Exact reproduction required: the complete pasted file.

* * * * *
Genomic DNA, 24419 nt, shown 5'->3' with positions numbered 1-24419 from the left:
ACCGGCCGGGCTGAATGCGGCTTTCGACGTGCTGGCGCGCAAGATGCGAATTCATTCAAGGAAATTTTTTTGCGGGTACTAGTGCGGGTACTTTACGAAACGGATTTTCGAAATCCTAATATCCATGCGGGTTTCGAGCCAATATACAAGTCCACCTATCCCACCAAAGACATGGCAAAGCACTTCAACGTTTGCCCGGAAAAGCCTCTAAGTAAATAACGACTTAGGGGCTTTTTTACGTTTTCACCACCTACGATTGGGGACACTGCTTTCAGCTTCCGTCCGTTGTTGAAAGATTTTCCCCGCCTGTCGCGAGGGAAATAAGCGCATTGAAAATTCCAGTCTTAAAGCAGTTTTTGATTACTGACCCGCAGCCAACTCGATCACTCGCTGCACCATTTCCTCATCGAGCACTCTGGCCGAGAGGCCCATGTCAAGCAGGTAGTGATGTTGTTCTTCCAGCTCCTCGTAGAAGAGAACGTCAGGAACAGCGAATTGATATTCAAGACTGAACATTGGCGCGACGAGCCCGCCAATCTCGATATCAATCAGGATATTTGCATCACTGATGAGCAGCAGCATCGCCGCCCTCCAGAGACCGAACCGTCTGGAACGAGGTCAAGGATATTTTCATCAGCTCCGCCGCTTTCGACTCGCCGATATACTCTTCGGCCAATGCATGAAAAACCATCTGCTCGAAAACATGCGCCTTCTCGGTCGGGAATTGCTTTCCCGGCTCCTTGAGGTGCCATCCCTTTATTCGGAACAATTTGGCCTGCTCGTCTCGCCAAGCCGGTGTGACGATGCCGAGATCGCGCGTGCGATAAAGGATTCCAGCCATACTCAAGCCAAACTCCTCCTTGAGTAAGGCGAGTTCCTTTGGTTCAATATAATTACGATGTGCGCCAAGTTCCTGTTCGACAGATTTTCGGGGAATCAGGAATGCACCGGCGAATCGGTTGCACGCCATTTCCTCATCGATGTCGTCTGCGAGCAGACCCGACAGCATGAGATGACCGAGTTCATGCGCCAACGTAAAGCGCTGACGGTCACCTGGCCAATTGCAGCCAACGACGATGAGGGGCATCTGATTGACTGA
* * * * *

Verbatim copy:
Genomic DNA, 24419 nt, shown 5'->3' with positions numbered 1-24419 from the left:
ACCGGCCGGGCTGAATGCGGCTTTCGACGTGCTGGCGCGCAAGATGCGAATTCATTCAAGGAAATTTTTTTGCGGGTACTAGTGCGGGTACTTTACGAAACGGATTTTCGAAATCCTAATATCCATGCGGGTTTCGAGCCAATATACAAGTCCACCTATCCCACCAAAGACATGGCAAAGCACTTCAACGTTTGCCCGGAAAAGCCTCTAAGTAAATAACGACTTAGGGGCTTTTTTACGTTTTCACCACCTACGATTGGGGACACTGCTTTCAGCTTCCGTCCGTTGTTGAAAGATTTTCCCCGCCTGTCGCGAGGGAAATAAGCGCATTGAAAATTCCAGTCTTAAAGCAGTTTTTGATTACTGACCCGCAGCCAACTCGATCACTCGCTGCACCATTTCCTCATCGAGCACTCTGGCCGAGAGGCCCATGTCAAGCAGGTAGTGATGTTGTTCTTCCAGCTCCTCGTAGAAGAGAACGTCAGGAACAGCGAATTGATATTCAAGACTGAACATTGGCGCGACGAGCCCGCCAATCTCGATATCAATCAGGATATTTGCATCACTGATGAGCAGCAGCATCGCCGCCCTCCAGAGACCGAACCGTCTGGAACGAGGTCAAGGATATTTTCATCAGCTCCGCCGCTTTCGACTCGCCGATATACTCTTCGGCCAATGCATGAAAAACCATCTGCTCGAAAACATGCGCCTTCTCGGTCGGGAATTGCTTTCCCGGCTCCTTGAGGTGCCATCCCTTTATTCGGAACAATTTGGCCTGCTCGTCTCGCCAAGCCGGTGTGACGATGCCGAGATCGCGCGTGCGATAAAGGATTCCAGCCATACTCAAGCCAAACTCCTCCTTGAGTAAGGCGAGTTCCTTTGGTTCAATATAATTACGATGTGCGCCAAGTTCCTGTTCGACAGATTTTCGGGGAATCAGGAATGCACCGGCGAATCGGTTGCACGCCATTTCCTCATCGATGTCGTCTGCGAGCAGACCCGACAGCATGAGATGACCGAGTTCATGCGCCAACGTAAAGCGCTGACGGTCACCTGGCCAATTGCAGCCAACGACGATGAGGGGCATCTGATTGACTGA